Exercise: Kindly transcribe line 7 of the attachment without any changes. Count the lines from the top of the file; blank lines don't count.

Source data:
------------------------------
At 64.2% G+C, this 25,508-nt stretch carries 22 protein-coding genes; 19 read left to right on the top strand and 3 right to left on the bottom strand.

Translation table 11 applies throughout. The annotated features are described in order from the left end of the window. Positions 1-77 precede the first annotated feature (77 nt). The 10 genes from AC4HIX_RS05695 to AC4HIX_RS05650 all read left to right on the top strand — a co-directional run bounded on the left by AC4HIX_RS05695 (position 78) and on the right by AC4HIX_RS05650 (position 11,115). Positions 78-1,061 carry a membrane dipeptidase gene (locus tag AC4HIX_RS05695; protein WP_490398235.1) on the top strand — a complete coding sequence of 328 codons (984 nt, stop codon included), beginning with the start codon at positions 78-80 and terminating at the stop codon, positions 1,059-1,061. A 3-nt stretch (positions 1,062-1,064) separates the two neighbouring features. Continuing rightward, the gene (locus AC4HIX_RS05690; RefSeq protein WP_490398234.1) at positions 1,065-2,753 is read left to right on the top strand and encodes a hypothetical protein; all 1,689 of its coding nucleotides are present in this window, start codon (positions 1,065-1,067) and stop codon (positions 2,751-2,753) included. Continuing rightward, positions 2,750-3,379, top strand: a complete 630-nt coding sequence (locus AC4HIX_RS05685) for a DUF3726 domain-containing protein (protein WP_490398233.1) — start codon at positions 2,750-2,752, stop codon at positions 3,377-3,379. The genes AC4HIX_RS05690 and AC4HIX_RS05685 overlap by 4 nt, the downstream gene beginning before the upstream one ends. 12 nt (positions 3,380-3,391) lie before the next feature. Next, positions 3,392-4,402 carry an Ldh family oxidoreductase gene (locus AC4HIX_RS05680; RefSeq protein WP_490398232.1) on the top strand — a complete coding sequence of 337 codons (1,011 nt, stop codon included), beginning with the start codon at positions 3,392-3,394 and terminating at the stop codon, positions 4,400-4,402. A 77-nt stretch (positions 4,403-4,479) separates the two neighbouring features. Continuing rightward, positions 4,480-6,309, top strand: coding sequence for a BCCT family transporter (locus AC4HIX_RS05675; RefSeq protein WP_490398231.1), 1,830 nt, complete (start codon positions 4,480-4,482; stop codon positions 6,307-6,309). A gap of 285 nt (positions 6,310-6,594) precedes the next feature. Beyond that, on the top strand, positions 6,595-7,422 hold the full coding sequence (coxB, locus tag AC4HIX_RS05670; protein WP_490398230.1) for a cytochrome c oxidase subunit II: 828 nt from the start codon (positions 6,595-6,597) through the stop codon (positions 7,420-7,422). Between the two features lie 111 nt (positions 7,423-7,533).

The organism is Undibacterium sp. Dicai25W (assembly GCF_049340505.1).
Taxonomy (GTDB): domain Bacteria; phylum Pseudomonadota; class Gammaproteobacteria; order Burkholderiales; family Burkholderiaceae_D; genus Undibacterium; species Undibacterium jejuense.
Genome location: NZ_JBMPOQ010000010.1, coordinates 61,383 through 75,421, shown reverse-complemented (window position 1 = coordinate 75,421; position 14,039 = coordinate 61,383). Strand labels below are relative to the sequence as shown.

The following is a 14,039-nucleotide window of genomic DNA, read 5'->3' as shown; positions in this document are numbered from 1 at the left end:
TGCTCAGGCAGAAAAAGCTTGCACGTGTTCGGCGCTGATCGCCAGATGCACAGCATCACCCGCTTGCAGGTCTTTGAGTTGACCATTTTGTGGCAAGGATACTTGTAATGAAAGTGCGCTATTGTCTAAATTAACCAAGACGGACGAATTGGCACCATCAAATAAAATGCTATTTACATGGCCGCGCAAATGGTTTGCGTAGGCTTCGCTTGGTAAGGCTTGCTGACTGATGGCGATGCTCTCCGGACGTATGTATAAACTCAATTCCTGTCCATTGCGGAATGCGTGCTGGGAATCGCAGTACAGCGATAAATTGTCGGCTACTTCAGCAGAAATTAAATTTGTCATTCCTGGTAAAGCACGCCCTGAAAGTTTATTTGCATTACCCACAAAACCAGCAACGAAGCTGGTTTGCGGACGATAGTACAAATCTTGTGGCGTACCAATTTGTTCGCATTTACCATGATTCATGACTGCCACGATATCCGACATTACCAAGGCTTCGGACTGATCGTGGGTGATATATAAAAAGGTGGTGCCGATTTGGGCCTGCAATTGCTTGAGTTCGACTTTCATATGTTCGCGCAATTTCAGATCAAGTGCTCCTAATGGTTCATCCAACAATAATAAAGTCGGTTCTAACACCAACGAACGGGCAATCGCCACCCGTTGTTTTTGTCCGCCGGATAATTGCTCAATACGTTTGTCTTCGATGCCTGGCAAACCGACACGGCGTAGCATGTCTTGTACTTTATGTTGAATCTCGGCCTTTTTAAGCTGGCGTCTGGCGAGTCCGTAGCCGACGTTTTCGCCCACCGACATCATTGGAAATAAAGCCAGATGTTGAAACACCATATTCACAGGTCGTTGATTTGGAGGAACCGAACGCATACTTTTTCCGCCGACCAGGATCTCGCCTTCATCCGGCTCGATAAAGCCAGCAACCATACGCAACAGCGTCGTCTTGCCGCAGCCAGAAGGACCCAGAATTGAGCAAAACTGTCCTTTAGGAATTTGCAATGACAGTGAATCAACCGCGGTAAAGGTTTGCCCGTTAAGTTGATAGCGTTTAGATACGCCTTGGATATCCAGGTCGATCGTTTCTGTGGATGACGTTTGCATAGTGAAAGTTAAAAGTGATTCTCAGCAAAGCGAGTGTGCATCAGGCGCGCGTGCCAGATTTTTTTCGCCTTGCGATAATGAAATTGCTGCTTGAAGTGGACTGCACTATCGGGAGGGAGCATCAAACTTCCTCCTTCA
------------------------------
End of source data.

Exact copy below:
TGCTCAGGCAGAAAAAGCTTGCACGTGTTCGGCGCTGATCGCCAGATGCACAGCATCACCCGCTTGCAGGTCTTTGAGTTGACCATTTTGTGGCAAGGATACTTGTAATGAAAGTGCGCTATTGTCTAAATTAACCAAGACGGACGAATTGGCACCATCAAATAAAATGCTATTTACATGGCCGCGCAAATGGTTTGCGTAGGCTTCGCTTGGTAAGGCTTGCTGACTGATGGCGATGCTCTCCGGACGTATGTATAAACTCAATTCCTGTCCATTGCGGAATGCGTGCTGGGAATCGCAGTACAGCGATAAATTGTCGGCTACTTCAGCAGAAATTAAATTTGTCATTCCTGGTAAAGCACGCCCTGAAAGTTTATTTGCATTACCCACAAAACCAGCAACGAAGCTGGTTTGCGGACGATAGTACAAATCTTGTGGCGTACCAATTTGTTCGCATTTACCATGATTCATGACTGCCACGATATCCGACATTACCAAGGCTTCGGACTGATCGTGGGTGATATATAAAAAGGTGGTGCCGATTTGGGCCTGCAATTGCTTGAGTTCGACTTTCATATGTTCGCGCAATTTCAGATCAAGTGCTCCTAATGGTTCATCCAACAATAATAAAGTCGGTTCTAACACCAACGAACGGGCAATCGCCACCCGTTGTTTTTGTCCGCCGGATAATTGCTCAATACGTTTGTCTTCGATGCCTGGCAAACCGACACGGCGTAGCATGTCTTGTACTTTATGTTGAATCTCGGCCTTTTTAAGCTGGCGTCTGGCGAGTCCGTAGCCGACGTTTTCGCCCACCGACATCATTGGAAATAAAGCCAGATGTTGAAACACCATATTCACAGGTCGTTGATTTGGAGGAACCGAACGCATACTTTTTCCGCCGACCAGGATCTCGCCTTCATCCGGCTCGATAAAGCCAGCAACCATACGCAACAGCGTCGTCTTGCCGCAGCCAGAAGGACCCAGAATTGAGCAAAACTGTCCTTTAGGAATTTGCAATGACAGTGAATCAACCGCGGTAAAGGTTTGCCCGTTAAGTTGATAGCGTTTAGATACGCCTTGGATATCCAGGTCGATCGTTTCTGTGGATGACGTTTGCATAGTGAAAGTTAAAAGTGATTCTCAGCAAAGCGAGTGTGCATCAGGCGCGCGTGCCAGATTTTTTTCGCCTTGCGATAATGAAATTGCTGCTTGAAGTGGACTGCACTATCGGGAGGGAGCATCAAACTTCCTCCTTCA